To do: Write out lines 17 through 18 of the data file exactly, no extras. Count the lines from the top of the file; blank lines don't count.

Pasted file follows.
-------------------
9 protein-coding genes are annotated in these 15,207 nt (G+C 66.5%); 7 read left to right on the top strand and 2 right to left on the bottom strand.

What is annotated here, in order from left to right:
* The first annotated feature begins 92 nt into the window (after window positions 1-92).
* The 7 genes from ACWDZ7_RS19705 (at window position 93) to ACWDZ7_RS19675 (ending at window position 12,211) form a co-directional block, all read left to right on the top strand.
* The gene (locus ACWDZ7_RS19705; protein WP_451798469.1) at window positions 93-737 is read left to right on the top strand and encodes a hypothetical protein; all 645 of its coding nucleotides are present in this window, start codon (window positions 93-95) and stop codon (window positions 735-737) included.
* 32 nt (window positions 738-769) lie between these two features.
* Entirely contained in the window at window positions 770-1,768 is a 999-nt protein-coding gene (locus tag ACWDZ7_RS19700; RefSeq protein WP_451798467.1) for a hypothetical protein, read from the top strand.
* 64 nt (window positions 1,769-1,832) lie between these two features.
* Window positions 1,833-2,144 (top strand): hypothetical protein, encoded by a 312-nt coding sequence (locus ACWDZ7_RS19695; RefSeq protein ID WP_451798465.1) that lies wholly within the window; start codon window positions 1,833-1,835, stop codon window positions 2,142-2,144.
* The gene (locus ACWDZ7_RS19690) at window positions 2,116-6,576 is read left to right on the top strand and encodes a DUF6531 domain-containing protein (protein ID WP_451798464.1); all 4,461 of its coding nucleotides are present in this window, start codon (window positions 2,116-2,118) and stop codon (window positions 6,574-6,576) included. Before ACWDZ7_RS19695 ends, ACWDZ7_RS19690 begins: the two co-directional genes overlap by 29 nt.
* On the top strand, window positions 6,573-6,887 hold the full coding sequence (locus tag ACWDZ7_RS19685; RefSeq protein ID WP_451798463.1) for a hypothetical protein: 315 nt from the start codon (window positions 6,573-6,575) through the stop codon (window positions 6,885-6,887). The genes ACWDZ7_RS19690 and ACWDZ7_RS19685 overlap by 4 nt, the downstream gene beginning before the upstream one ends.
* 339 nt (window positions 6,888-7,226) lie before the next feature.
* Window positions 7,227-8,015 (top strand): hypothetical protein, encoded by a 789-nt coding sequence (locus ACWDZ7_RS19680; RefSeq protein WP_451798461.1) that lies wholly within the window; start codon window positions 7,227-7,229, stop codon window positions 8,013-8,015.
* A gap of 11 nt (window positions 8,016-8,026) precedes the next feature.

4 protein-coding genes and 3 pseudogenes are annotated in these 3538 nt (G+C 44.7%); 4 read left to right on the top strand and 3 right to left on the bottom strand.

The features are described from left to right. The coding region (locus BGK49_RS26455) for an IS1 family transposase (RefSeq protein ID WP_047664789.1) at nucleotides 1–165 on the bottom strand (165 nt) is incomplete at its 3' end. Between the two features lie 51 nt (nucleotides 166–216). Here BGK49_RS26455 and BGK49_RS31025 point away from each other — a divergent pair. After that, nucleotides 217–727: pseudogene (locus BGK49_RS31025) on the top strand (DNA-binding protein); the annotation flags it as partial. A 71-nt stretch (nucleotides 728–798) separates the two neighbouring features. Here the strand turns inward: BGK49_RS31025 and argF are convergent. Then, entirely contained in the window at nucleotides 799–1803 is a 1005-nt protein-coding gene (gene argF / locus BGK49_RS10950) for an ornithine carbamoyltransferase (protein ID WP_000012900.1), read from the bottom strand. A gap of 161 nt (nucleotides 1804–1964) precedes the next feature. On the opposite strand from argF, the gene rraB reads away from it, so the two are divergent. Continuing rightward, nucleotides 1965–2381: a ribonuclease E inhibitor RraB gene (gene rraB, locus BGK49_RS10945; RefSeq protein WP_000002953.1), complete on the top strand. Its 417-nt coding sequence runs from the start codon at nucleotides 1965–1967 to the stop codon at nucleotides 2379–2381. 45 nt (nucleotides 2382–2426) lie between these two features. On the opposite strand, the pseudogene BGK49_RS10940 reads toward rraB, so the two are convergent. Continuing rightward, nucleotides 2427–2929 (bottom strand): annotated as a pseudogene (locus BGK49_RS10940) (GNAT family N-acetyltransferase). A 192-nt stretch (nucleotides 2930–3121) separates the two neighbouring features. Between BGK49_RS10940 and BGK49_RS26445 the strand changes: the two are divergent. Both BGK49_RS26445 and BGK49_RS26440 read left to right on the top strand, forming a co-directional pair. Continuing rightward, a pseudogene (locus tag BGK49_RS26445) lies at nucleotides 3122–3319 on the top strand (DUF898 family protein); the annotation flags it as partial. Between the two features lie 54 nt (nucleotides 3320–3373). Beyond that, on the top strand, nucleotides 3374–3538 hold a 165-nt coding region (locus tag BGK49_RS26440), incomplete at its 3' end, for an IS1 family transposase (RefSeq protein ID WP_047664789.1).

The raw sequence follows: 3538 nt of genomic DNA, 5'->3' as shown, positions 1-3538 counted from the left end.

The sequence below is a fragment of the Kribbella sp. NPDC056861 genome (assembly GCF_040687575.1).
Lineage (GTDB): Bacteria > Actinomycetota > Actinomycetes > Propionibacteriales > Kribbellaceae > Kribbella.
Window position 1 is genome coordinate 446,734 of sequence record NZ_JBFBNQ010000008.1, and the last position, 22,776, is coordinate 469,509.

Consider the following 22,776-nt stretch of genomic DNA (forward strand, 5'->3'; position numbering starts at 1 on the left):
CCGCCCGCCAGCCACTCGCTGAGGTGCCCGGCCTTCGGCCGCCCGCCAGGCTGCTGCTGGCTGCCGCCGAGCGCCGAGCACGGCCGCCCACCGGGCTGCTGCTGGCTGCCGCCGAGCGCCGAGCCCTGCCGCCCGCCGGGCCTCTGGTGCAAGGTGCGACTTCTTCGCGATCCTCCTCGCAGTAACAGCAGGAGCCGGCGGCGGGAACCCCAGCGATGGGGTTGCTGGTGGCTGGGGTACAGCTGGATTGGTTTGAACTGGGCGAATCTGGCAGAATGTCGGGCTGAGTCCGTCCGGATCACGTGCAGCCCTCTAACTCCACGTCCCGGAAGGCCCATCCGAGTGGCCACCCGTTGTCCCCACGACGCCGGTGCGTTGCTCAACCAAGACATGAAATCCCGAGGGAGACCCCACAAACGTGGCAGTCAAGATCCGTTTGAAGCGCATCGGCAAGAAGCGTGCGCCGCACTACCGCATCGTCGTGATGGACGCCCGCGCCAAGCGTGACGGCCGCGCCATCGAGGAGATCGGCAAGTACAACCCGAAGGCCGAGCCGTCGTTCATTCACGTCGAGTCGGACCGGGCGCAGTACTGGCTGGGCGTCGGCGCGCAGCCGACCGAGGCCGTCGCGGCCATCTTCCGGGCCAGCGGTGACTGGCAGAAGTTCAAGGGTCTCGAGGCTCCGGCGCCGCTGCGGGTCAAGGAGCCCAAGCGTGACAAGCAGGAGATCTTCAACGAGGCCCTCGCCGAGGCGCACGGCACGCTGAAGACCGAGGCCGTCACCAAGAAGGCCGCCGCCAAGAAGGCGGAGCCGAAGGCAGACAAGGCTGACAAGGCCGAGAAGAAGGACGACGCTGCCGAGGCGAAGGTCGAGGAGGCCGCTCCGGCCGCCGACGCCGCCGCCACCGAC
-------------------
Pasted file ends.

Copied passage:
The raw sequence follows: 3538 nt of genomic DNA, 5'->3' as shown, positions 1-3538 counted from the left end.

The sequence below is a fragment of the Kribbella sp. NPDC056861 genome (assembly GCF_040687575.1).